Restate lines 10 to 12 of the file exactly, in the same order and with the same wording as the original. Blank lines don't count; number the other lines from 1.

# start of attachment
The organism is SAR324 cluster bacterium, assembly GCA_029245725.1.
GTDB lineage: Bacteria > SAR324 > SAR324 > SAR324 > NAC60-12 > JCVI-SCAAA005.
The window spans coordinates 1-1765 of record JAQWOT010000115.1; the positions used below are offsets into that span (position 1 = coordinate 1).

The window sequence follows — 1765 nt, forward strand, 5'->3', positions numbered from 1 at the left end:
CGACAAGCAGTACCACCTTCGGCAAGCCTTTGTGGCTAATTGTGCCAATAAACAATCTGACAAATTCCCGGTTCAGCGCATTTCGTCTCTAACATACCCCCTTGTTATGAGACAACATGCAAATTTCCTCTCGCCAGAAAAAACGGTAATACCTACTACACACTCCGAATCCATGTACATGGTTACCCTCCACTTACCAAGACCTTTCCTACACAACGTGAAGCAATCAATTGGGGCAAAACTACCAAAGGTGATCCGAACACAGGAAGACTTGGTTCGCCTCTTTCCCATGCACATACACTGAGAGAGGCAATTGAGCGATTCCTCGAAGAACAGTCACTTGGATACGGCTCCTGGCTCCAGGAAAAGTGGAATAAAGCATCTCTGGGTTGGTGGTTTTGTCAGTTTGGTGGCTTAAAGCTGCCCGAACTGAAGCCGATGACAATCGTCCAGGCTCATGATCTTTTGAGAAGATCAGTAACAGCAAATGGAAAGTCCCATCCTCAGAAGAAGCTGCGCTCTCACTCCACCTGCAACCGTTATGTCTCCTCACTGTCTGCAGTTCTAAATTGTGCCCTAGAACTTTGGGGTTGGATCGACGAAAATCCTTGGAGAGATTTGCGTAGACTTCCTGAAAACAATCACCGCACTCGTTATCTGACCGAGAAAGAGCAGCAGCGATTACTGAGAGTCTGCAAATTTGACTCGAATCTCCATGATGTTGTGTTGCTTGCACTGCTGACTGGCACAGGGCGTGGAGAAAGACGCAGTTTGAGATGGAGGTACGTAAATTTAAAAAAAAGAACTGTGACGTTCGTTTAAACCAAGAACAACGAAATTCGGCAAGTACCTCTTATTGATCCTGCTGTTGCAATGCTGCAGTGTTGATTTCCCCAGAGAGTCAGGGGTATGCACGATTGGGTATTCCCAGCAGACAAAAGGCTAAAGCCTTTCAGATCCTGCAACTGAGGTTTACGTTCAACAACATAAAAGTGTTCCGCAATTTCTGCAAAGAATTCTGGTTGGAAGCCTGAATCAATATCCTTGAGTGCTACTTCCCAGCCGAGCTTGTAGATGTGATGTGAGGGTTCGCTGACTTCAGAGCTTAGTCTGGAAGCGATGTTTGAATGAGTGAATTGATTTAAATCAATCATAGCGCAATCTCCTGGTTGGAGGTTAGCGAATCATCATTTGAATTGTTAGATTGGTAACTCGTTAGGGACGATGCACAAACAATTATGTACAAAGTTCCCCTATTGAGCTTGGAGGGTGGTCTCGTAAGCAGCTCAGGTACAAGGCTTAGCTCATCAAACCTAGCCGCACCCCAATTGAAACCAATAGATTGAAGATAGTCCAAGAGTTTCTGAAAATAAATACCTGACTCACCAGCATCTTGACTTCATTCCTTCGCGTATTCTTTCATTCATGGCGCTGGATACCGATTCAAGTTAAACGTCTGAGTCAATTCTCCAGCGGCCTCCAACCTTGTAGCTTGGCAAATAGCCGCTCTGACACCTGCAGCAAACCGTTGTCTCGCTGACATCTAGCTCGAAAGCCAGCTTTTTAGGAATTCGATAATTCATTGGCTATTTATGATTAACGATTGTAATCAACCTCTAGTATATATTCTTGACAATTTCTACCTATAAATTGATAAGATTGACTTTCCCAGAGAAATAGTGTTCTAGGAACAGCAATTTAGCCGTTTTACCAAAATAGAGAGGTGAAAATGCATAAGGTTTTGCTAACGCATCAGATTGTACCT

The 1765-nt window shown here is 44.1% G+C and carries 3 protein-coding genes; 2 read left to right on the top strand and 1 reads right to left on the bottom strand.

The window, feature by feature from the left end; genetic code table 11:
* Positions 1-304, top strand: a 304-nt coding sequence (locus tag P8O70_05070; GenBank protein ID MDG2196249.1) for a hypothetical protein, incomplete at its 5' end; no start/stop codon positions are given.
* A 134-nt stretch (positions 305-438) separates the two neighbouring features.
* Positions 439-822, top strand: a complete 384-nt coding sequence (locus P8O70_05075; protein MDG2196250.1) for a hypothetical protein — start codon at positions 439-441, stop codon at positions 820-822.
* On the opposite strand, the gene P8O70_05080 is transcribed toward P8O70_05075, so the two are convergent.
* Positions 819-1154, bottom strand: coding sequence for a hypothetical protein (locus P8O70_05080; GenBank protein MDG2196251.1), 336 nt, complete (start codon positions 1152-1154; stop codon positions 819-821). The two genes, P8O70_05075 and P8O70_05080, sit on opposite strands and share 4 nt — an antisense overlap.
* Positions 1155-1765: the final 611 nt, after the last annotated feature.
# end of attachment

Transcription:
* Positions 439-822, top strand: a complete 384-nt coding sequence (locus P8O70_05075; protein MDG2196250.1) for a hypothetical protein — start codon at positions 439-441, stop codon at positions 820-822.
* On the opposite strand, the gene P8O70_05080 is transcribed toward P8O70_05075, so the two are convergent.
* Positions 819-1154, bottom strand: coding sequence for a hypothetical protein (locus P8O70_05080; GenBank protein MDG2196251.1), 336 nt, complete (start codon positions 1152-1154; stop codon positions 819-821). The two genes, P8O70_05075 and P8O70_05080, sit on opposite strands and share 4 nt — an antisense overlap.